[edit] Azure Main

The years 1922-1936.

Mountbatten resumes his naval career in 1923 on HMS Revenge in the centre of the storm over the confrontation at Chanak, after the collapse of the Greek army against the Turks, the abdication of King Constantine and the exile of Prince Andrew, Mountbatten's brother-in-law. Mountbatten specialises in signals, produces a series of "newsreels" on board Revenge, indulges in polo, starts a family (his first daughter is born 1924), then moves to Portsmouth as a signals instructor in 1929. Meanwhile the French enter the Ruhr, nationalism begins to take hold in Germany, and the General Strike, the hunger marches and the Invergordon mutiny occur. In 1934 Mountbatten takes his first command (of HMS Daring and then HMS Wishart) and finds himself in Malta during the Italian invasion of Abyssinia; he then returns to England to the Naval Air Division.

[edit] The Stormy Winds

The years 1936-1941.

A bad time for Mountbatten as for others: the death of George V; the abdication of Edward VIII; the war in Spain; the Japanese invasion of China; the failure of the League of Nations; the policy of appeasement leading to the resignation of the First Lord of the Admiralty and of the Foreign Secretary (Mountbatten was also not in favour); the death of Mountbatten's brother George, the Marquis of Milford Haven; the German and French mobilisation; the dispute over the control of the Fleet Air Arm, which the Navy eventually wins. Mountbatten becomes captain in command of the 5th destroyer flotilla in June 1939, taking command of HMS Kelly. Filmed at the Kelly reunion dinner in 1966, he describes the torpedoing of Kelly and the successful attempt to tow her back to harbour during the April 1940 raid on Norway, and her subsequent sinking after complete refitting in May 1941 in the evacuation of Crete.

[edit] United We Conquer

The years 1941-1943.

Mountbatten goes to the USA to take command of HMS Illustrious at the time of the Atlantic Charter, but his command is cut short by his appointment as Adviser on Combined Operations (taking over from Admiral Keyes), and he is thus involved in (among others) the commando raids on Vaagso and St Nazaire. He then become Chief of Combined Ops, is made an acting Vice Admiral, an Honorary Lieutenant General and an Honorary Air Marshal. With the entry into the war of the USA, pressing for an early offensive, and the creation of the combined Chiefs of Staff, Mountbatten befriends Marshall and helps to ease the strained relations between the Allies. The Dieppe raid teaches Mountbatten and his colleagues valuable lessons and prepares the way to the North African landing of November 1942 (Operation Torch). Mountbatten attends the Casablanca conference, and then at the Quebec conference he is appointed Supreme Allied Commander, SE Asia.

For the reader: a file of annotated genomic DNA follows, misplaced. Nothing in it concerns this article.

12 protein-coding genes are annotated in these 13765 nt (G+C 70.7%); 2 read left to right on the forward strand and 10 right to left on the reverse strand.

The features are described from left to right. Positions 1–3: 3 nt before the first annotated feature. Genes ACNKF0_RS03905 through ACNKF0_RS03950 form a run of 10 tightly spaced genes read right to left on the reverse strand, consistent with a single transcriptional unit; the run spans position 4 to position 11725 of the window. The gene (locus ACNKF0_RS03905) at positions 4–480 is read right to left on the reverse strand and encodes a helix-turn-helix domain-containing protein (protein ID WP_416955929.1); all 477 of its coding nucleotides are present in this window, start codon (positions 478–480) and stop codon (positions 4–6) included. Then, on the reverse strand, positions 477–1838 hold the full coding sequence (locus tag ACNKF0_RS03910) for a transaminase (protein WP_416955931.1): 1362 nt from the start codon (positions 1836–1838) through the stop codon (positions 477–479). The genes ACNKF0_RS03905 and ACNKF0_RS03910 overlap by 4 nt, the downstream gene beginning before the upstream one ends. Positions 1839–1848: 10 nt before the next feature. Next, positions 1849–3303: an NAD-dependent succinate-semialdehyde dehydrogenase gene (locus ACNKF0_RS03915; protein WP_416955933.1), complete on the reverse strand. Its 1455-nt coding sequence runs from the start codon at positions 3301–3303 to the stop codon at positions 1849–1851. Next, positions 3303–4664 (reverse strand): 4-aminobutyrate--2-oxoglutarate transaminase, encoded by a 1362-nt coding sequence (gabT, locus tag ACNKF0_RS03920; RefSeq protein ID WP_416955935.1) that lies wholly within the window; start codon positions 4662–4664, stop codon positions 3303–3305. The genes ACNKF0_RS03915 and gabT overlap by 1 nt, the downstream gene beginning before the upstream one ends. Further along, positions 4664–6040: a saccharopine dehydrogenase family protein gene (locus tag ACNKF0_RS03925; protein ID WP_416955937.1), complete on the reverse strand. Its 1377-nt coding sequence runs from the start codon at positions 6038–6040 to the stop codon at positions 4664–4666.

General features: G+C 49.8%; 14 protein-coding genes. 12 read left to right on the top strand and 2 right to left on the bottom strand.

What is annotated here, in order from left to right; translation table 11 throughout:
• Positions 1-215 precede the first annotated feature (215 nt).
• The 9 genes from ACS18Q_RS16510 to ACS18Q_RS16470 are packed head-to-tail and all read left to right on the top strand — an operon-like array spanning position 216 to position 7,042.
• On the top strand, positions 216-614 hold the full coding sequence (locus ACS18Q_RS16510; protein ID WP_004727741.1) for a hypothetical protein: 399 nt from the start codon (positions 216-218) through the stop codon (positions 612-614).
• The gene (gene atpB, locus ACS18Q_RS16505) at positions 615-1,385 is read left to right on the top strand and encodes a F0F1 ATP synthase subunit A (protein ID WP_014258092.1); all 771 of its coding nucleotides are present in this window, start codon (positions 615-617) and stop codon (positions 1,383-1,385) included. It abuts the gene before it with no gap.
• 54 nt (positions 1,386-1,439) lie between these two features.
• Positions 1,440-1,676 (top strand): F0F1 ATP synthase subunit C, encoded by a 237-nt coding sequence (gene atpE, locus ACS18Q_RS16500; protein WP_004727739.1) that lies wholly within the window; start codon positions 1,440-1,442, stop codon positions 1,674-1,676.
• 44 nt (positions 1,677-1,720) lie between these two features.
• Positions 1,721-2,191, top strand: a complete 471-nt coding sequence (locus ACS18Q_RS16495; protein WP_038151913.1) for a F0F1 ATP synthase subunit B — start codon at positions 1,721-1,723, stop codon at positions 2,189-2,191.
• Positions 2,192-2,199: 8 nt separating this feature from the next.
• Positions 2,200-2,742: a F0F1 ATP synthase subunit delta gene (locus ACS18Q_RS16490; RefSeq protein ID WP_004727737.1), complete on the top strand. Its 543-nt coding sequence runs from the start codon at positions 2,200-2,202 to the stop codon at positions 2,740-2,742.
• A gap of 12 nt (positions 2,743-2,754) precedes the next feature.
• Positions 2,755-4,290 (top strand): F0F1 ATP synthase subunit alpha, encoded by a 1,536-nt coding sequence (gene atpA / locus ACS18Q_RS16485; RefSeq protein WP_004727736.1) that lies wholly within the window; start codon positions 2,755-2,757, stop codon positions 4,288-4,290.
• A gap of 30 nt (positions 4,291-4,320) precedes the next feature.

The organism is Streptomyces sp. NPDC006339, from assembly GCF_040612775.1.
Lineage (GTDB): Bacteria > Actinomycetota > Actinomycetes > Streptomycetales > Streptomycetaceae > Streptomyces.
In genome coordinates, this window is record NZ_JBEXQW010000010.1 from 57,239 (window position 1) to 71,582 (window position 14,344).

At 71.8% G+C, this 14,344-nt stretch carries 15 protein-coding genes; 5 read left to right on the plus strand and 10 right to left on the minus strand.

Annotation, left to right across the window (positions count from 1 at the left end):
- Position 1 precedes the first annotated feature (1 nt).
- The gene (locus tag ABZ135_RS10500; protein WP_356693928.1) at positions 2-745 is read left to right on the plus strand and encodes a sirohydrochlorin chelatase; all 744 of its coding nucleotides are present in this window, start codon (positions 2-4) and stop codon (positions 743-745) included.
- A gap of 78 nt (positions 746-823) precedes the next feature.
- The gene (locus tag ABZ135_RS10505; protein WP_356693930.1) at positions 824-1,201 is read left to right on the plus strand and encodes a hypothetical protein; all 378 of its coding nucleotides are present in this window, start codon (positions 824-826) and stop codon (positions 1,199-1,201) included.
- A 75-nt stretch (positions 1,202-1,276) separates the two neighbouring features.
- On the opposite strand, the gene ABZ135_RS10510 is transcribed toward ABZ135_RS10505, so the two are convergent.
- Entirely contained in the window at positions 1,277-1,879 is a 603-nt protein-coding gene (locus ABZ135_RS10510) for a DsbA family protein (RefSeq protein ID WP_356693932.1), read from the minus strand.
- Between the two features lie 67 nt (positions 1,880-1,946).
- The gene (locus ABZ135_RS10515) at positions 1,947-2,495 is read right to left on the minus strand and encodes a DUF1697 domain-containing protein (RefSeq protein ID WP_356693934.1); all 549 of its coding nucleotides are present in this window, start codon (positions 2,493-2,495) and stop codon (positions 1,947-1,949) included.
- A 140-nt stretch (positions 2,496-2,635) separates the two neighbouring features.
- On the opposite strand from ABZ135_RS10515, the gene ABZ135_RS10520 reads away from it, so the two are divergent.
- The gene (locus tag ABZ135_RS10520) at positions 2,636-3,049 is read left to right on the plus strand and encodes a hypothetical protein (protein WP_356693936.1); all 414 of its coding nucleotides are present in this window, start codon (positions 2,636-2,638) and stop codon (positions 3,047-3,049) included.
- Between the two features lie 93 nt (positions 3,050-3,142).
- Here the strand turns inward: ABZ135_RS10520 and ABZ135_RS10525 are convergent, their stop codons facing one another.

[edit] The Imperial Enemy

The years 1943-1945.

Mountbatten takes up command in SE Asia in August 1943 (the film gives a brief resume of the events in the far east up to that point) and sets about raising morale by touring his command and introducing himself and his plans to his troops, and by launching a SEAC newspaper. His first plan for a seaborne attack on the enemy's flank falls through due to the withdrawal of equipment for the European campaign, and he is forced into a land attack from the north. The Japanese attack and their encirclement of Imphal and Kohima provides the British (eventually) with their first victory, partly through Mountbatten's use of air supplies, and he decides to fight on through the monsoon, reaching the Irrawaddy in early 1945, and crossing it in the boats built by Slim's forces. They take Mandalay in March 1945. In this episode, Mountbatten pays tribute to the commanders under him, Stilwell, Wingate (rather modified praise) and, in particular, Slim.